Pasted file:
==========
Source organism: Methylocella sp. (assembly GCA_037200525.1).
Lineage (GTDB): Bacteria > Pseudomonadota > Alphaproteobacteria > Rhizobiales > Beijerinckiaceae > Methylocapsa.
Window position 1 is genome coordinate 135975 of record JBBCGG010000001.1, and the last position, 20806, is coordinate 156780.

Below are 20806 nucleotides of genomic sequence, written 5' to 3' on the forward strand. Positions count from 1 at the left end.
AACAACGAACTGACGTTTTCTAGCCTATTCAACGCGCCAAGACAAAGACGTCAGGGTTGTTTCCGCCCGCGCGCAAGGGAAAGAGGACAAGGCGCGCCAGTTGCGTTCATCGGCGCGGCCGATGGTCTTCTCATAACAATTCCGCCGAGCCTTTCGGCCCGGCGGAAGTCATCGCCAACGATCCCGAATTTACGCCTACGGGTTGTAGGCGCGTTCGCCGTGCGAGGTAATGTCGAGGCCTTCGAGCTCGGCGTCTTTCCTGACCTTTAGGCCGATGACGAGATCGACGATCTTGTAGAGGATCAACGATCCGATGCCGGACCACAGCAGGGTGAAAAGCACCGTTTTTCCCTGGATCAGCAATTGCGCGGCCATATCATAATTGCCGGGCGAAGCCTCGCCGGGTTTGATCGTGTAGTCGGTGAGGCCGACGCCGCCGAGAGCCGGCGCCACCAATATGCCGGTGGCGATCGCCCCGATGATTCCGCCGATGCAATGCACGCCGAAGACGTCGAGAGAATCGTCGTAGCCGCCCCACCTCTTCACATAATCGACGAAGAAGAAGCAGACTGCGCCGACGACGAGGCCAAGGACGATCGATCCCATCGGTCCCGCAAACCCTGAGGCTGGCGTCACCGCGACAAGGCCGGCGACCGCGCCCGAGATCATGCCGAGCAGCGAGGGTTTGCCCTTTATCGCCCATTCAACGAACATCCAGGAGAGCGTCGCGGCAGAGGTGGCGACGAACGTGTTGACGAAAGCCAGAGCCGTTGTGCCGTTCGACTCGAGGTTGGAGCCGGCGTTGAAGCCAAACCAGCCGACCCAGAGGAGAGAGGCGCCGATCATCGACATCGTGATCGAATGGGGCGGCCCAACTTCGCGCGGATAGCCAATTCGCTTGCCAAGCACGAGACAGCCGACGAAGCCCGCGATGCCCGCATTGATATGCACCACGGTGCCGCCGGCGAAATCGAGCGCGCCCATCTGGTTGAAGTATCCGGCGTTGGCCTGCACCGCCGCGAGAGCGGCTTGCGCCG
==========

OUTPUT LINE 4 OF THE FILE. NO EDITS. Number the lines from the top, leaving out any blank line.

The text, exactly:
Below are 20806 nucleotides of genomic sequence, written 5' to 3' on the forward strand. Positions count from 1 at the left end.